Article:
Anderson, Teresa, Security Management
The 104th Congress, which has now adjourned, considered several security-related measures during its 1994-1996 session. Many provisions, such as those on antiterrorism measures and airport security, were spurred by tragedies such as the Oklahoma City bombing and the explosion of TWA Flight 800. Other bills, such as the telecommunications act, addressed new challenges and risks created by technology. Because it is the end of a legislative cycle, any bills that did not become law are automatically dead and must be reintroduced in the 105th Congress. Following is an over-view of the fate of security-related proposals of the 104th Congress and a look ahead to the security issues that may be taken up in the 105th Congress.
Aviation security. Provisions from several bills designed to tighten aviation security were included in a Federal Aviation Administration (FAA) authorization bill that was passed into law (PL 104). The law provides funding for the FAA for two years and mandates airport security standards.
The law requires that airlines and airports conduct background checks on all employees that screen baggage, passengers, or cargo. It also mandates that the FAA certify companies that provide security screening and develop training, testing, and performance standards for screening personnel.
The FAA must also evaluate explosives detection technology and order airports to install the highest quality equipment. (Bomb-sniffing dogs may also be deployed if necessary.) This equipment must be replaced with newer equipment when it becomes available. To determine whether new equipment is more effective, the FAA must consult with the National Academy of Sciences before requiring additional or updated technology.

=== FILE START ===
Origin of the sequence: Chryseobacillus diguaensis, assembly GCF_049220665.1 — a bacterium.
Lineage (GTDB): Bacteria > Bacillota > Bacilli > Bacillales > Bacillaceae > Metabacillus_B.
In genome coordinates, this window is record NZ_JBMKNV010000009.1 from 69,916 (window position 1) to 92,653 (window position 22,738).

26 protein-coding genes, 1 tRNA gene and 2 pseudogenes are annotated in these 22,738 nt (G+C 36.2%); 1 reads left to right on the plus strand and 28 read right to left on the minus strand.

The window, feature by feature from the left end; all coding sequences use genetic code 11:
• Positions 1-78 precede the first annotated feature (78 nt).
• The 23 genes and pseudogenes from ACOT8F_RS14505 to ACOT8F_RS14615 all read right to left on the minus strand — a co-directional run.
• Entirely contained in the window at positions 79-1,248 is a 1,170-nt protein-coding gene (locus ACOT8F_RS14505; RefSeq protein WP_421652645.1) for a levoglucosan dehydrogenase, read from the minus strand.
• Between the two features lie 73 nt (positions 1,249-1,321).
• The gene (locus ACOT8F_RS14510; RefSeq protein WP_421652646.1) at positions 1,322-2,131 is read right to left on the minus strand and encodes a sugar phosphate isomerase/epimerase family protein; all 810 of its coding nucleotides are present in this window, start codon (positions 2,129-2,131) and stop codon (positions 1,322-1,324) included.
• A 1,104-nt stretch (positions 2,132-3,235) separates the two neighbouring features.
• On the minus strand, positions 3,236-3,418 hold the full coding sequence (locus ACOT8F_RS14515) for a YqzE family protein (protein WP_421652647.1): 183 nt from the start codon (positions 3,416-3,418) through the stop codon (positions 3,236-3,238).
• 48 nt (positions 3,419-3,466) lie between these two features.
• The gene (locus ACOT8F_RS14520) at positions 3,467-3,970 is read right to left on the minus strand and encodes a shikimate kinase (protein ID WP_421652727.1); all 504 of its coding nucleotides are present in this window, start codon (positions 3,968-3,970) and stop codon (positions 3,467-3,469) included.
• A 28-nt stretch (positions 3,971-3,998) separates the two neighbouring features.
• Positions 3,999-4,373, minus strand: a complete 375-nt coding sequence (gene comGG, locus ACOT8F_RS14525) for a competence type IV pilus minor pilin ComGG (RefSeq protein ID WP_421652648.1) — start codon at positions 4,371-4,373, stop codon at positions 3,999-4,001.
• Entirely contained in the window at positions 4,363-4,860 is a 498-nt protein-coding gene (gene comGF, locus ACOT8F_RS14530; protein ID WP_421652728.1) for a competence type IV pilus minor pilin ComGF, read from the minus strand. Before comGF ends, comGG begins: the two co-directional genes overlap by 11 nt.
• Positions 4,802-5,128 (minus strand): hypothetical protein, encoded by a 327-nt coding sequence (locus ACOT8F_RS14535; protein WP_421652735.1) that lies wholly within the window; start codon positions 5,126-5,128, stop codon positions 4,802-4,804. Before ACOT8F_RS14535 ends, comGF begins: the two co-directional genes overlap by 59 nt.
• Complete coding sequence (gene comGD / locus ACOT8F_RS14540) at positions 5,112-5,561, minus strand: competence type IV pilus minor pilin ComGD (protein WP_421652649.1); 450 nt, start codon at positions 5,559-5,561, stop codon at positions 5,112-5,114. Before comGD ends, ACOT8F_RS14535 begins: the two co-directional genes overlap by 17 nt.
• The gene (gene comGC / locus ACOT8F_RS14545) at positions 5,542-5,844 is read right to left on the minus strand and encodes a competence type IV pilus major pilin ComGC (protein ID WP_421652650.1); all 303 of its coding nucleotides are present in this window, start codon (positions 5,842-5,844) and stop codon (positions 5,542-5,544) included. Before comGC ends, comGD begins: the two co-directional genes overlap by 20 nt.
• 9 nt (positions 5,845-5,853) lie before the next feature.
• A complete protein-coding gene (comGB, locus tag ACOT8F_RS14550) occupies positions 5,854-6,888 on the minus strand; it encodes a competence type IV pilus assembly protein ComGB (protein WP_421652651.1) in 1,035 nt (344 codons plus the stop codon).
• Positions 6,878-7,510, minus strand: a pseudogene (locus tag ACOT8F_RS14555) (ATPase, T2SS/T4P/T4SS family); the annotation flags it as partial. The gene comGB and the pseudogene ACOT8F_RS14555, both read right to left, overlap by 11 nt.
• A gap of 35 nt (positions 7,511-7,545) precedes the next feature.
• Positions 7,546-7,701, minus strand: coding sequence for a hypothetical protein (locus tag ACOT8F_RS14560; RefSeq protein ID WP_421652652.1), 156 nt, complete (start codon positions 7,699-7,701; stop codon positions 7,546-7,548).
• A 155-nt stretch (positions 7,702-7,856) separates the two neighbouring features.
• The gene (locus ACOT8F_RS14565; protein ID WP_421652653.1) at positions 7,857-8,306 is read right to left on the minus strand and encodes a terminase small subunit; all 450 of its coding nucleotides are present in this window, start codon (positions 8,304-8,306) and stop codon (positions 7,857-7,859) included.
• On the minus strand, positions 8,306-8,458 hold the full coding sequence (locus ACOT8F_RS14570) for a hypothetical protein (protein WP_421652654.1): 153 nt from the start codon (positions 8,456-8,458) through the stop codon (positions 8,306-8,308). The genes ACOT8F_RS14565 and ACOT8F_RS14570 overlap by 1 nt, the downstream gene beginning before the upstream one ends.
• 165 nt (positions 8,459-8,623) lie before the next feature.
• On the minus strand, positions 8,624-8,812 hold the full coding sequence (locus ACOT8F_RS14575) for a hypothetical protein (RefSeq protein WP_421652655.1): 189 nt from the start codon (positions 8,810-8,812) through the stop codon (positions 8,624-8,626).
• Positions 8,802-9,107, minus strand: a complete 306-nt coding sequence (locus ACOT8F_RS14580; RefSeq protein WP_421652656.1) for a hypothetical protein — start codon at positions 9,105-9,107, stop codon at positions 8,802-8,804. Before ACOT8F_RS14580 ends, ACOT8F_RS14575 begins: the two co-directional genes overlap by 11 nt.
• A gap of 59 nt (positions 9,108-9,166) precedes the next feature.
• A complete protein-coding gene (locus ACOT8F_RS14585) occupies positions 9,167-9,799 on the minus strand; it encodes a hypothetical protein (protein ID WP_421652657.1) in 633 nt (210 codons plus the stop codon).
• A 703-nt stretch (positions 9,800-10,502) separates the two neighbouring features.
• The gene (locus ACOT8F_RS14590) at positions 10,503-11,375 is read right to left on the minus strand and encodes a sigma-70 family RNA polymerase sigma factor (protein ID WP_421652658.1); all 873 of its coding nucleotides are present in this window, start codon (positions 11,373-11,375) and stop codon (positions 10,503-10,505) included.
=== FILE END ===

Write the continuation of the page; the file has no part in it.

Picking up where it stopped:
The law requires that the FBI and FAA work together to perform threat and vulnerability assessments of high risk airports every three years. The FAA must also conduct a study on the effectiveness of current airline security measures and determine whether these duties should be transferred to airport officials. Additionally, the FAA is instructed to develop computer passenger profiling systems - in conjunction with law enforcement and intelligence agencies-to help detect passengers that are most likely to pose a safety threat.
The law does not include greater wiretapping authority for federal law enforcement or a study on taggants - chemical markers used to identify explosives. These provisions were originally included in a House airline security bill but did not make it into the authorization package that became law.
Another airline security bill (H.R. 3536), introduced by John Duncan (R-TN), passed the House but was not considered by the Senate. It would have required that air carriers conduct more comprehensive preemployment screening of pilots. The bill would have prohibited any defamation or invasion of privacy action brought by a pilot against a party supplying information.
A similar bill (S. 1461), which would also have provided immunity to those providing information on pilots, never made it out of the Senate Commerce Committee.
Stalking. The proposal to make stalking a federal crime has become law (PL 104-201). Though all fifty states had enacted similar measures, these laws did not protect against stalkers that crossed state lines to pursue their victims. The federal law also includes a section prohibiting those convicted of domestic violence from owning a firearm.
Telecommunications. A telecommunications bill that was reintroduced after a lengthy battle in the 103rd Congress was signed into law this session. The law (PL 104-104) allows greater competition in the local telephone, long distance telephone, and cable television industries. Under the bill, alarm companies will face competition from Regional Bell Operating Companies (RBOCs) that were previously unable to enter the alarm monitoring business.
After a six-year adjustment period, RBOCs will be allowed to branch into the alarm business. …